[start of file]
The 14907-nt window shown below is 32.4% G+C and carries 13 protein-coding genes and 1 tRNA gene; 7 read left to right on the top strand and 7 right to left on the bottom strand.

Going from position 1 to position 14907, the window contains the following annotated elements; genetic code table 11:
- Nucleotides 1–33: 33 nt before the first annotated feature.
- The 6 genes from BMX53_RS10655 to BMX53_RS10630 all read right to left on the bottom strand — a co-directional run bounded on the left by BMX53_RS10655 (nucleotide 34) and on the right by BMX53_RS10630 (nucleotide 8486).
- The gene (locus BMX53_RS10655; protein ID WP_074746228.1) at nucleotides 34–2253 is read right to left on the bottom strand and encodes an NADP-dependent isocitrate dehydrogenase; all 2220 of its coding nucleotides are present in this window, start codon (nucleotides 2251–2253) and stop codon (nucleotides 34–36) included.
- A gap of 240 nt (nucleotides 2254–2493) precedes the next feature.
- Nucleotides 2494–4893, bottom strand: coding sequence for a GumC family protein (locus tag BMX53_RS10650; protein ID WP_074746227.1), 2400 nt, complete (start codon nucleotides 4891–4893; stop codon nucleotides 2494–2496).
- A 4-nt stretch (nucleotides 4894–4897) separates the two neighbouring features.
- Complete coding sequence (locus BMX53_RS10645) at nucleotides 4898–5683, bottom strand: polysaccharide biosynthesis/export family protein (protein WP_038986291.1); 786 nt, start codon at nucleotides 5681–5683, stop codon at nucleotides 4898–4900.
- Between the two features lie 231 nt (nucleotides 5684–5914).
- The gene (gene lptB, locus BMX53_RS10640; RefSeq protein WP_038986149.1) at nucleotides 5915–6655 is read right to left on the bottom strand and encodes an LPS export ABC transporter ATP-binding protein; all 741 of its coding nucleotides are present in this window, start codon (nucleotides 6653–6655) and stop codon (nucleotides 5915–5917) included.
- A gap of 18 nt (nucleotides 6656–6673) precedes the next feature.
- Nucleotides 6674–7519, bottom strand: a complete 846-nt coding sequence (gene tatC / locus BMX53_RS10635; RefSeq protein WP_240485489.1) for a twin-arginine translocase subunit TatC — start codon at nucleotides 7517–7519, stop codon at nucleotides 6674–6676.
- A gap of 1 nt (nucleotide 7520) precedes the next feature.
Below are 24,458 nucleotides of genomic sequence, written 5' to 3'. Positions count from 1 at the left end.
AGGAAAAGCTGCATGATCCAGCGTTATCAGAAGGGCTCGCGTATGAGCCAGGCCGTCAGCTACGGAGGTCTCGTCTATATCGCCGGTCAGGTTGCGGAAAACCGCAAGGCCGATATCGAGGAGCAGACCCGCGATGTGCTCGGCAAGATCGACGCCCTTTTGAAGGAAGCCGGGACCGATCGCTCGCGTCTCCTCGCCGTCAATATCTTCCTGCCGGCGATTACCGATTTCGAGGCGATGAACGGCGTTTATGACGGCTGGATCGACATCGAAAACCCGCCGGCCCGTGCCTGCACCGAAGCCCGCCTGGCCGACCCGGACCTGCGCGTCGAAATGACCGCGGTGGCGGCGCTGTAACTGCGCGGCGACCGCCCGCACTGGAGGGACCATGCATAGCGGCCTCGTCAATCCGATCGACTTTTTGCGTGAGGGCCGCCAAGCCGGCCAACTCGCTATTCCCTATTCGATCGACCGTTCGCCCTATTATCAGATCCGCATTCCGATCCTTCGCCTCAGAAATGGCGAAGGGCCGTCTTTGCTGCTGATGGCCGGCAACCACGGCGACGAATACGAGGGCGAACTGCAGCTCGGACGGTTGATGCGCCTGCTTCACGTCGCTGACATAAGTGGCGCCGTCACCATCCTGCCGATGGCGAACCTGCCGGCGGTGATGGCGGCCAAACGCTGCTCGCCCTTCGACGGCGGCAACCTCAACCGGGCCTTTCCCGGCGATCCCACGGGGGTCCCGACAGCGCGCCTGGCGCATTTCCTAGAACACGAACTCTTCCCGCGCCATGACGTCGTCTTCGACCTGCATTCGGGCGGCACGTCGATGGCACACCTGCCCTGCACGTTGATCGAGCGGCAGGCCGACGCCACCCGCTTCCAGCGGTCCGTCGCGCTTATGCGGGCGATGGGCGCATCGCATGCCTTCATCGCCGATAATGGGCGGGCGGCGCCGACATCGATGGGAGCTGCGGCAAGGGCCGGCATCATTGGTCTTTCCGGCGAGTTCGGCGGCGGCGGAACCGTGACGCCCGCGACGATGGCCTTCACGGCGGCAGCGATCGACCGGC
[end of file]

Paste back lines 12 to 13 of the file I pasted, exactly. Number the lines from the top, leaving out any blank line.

- A gap of 18 nt (nucleotides 6656–6673) precedes the next feature.
- Nucleotides 6674–7519, bottom strand: a complete 846-nt coding sequence (gene tatC / locus BMX53_RS10635; RefSeq protein WP_240485489.1) for a twin-arginine translocase subunit TatC — start codon at nucleotides 7517–7519, stop codon at nucleotides 6674–6676.